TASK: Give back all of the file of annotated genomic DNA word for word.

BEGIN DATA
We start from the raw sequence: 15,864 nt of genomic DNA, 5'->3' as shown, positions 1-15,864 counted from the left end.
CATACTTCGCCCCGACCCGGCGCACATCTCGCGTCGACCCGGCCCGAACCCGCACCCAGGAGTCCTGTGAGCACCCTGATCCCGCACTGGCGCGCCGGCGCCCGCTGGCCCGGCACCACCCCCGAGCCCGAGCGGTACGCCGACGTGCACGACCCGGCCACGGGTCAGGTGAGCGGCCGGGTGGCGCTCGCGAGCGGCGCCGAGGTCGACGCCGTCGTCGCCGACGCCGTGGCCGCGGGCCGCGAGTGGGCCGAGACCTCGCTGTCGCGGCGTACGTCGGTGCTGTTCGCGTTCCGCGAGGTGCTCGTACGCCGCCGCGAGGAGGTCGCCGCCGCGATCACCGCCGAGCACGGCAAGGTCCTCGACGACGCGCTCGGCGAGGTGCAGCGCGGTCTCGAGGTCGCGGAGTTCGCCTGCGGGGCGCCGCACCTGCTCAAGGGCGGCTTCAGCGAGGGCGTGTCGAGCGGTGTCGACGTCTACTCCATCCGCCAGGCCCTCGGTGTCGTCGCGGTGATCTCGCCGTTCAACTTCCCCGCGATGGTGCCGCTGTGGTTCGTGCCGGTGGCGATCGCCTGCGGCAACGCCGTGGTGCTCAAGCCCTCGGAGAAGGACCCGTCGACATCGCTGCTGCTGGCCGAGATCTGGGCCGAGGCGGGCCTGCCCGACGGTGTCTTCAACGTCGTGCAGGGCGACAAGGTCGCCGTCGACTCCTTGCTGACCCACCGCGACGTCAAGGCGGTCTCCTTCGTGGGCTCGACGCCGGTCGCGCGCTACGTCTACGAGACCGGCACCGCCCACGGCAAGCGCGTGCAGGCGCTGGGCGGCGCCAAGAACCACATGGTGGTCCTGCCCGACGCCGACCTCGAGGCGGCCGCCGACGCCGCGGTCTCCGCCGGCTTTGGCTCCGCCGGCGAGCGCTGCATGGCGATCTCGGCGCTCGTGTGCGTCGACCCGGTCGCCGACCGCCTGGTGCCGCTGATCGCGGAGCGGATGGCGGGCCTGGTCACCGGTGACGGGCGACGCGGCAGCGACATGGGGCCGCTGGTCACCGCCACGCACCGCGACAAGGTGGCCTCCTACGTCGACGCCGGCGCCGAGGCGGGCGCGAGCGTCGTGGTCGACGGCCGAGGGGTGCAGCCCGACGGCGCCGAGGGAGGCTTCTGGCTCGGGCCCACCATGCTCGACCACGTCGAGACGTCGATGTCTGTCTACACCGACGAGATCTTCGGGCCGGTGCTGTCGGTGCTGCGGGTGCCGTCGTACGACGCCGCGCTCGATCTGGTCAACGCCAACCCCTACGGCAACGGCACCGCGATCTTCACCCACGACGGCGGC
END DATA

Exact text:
We start from the raw sequence: 15,864 nt of genomic DNA, 5'->3' as shown, positions 1-15,864 counted from the left end.
CATACTTCGCCCCGACCCGGCGCACATCTCGCGTCGACCCGGCCCGAACCCGCACCCAGGAGTCCTGTGAGCACCCTGATCCCGCACTGGCGCGCCGGCGCCCGCTGGCCCGGCACCACCCCCGAGCCCGAGCGGTACGCCGACGTGCACGACCCGGCCACGGGTCAGGTGAGCGGCCGGGTGGCGCTCGCGAGCGGCGCCGAGGTCGACGCCGTCGTCGCCGACGCCGTGGCCGCGGGCCGCGAGTGGGCCGAGACCTCGCTGTCGCGGCGTACGTCGGTGCTGTTCGCGTTCCGCGAGGTGCTCGTACGCCGCCGCGAGGAGGTCGCCGCCGCGATCACCGCCGAGCACGGCAAGGTCCTCGACGACGCGCTCGGCGAGGTGCAGCGCGGTCTCGAGGTCGCGGAGTTCGCCTGCGGGGCGCCGCACCTGCTCAAGGGCGGCTTCAGCGAGGGCGTGTCGAGCGGTGTCGACGTCTACTCCATCCGCCAGGCCCTCGGTGTCGTCGCGGTGATCTCGCCGTTCAACTTCCCCGCGATGGTGCCGCTGTGGTTCGTGCCGGTGGCGATCGCCTGCGGCAACGCCGTGGTGCTCAAGCCCTCGGAGAAGGACCCGTCGACATCGCTGCTGCTGGCCGAGATCTGGGCCGAGGCGGGCCTGCCCGACGGTGTCTTCAACGTCGTGCAGGGCGACAAGGTCGCCGTCGACTCCTTGCTGACCCACCGCGACGTCAAGGCGGTCTCCTTCGTGGGCTCGACGCCGGTCGCGCGCTACGTCTACGAGACCGGCACCGCCCACGGCAAGCGCGTGCAGGCGCTGGGCGGCGCCAAGAACCACATGGTGGTCCTGCCCGACGCCGACCTCGAGGCGGCCGCCGACGCCGCGGTCTCCGCCGGCTTTGGCTCCGCCGGCGAGCGCTGCATGGCGATCTCGGCGCTCGTGTGCGTCGACCCGGTCGCCGACCGCCTGGTGCCGCTGATCGCGGAGCGGATGGCGGGCCTGGTCACCGGTGACGGGCGACGCGGCAGCGACATGGGGCCGCTGGTCACCGCCACGCACCGCGACAAGGTGGCCTCCTACGTCGACGCCGGCGCCGAGGCGGGCGCGAGCGTCGTGGTCGACGGCCGAGGGGTGCAGCCCGACGGCGCCGAGGGAGGCTTCTGGCTCGGGCCCACCATGCTCGACCACGTCGAGACGTCGATGTCTGTCTACACCGACGAGATCTTCGGGCCGGTGCTGTCGGTGCTGCGGGTGCCGTCGTACGACGCCGCGCTCGATCTGGTCAACGCCAACCCCTACGGCAACGGCACCGCGATCTTCACCCACGACGGCGGC